That trail seems like a good candidate for a few ladders. I remember hanging off tree roots going up/down the steep section below the summit.

    Cheaper than stone work, quick to build and install, and a lot safer than present situation.
    Wooden ladders will deteriorate, and become a liability over time. If they are replaced before that, great, otherwise, not so much.
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    There are such things as aluminum or steel ladders There is an old short section of steel fire tower ladder on the north approach to Doublehead from Nesowadnehunk campground . If open faced steel C shaped rungs can be inserted into holes drilled into the rocks they last a long time. The Hunt Trail (AT) up Katahdin has a few insert type steel hand holds and I think a couple of rung type assists.

    The choices on the south approach problems to Doublehead are a major very expensive and time consuming relocation like was done on the lower Abol trail over three seasons or installation of climbing aides on the current route. I do not see the ADK approach of rope hanging down steep section as something BSP would do. I do not think there are any prohibitions on ladders or rungs at BSP but the preference seems to be relocations adding in switchbacks with drainage control. I have heard but not seen that the major rebuild of the Abol trail is already suffering issues in spots with erosion caused by water running down the trail due to a combination of steep pitches and ineffective water diversion structures. Al three trails get a lot of use and there is a significant issue that many folks would rather walk around steps than use them. Unless thoroughly built up with scree walls and vegetation, rock steps tend to end up with ditches on either side of them by folks taking the perceived easier path around them.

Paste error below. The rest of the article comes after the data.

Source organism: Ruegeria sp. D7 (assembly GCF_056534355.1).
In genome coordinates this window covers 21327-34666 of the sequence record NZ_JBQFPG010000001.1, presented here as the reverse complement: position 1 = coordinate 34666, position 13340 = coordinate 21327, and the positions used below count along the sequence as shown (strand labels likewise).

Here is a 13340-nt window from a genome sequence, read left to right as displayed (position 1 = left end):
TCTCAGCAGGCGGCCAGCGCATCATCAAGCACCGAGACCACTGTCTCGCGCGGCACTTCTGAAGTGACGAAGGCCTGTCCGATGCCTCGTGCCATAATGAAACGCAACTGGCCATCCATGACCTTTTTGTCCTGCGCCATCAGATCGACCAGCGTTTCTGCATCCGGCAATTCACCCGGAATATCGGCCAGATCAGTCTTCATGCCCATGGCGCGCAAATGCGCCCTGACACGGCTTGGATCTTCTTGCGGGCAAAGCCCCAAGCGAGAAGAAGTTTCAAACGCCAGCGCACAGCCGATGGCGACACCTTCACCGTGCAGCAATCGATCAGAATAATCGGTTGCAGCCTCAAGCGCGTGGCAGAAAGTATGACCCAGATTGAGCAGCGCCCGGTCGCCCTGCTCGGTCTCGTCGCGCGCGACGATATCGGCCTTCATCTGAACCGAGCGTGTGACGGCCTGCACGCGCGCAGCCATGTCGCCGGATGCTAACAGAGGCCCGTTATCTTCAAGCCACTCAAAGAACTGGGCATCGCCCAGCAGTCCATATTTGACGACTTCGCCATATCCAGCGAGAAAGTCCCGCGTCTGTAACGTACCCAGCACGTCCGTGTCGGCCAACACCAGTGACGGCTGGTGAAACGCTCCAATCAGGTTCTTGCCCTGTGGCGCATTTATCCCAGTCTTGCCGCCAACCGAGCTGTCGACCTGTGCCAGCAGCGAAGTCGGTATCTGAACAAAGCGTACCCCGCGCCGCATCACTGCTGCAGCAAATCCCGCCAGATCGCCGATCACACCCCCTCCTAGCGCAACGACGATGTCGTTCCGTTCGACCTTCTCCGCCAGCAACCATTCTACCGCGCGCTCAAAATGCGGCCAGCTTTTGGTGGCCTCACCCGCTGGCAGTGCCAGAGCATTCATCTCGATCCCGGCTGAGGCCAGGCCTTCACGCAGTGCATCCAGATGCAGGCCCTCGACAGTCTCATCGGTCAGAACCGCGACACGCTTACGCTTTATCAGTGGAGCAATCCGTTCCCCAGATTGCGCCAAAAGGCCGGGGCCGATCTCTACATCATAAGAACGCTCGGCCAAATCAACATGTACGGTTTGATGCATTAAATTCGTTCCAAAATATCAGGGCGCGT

MATC tends to use the rock steps and scree wall approach but its time consuming, the major rebuild of the AT on the East slope of Whitecap took over 20 years of pro trail crew time. They also subscribe to the approach used by RMC that if one person can move a rock its not heavy enough for a step. The section of the AT in the Barren Chairback Range in the western side of the 100 mile wilderness is an impressive piece of work where rocks slabs were mined and then drilled and split to make a long series of steps up a slope.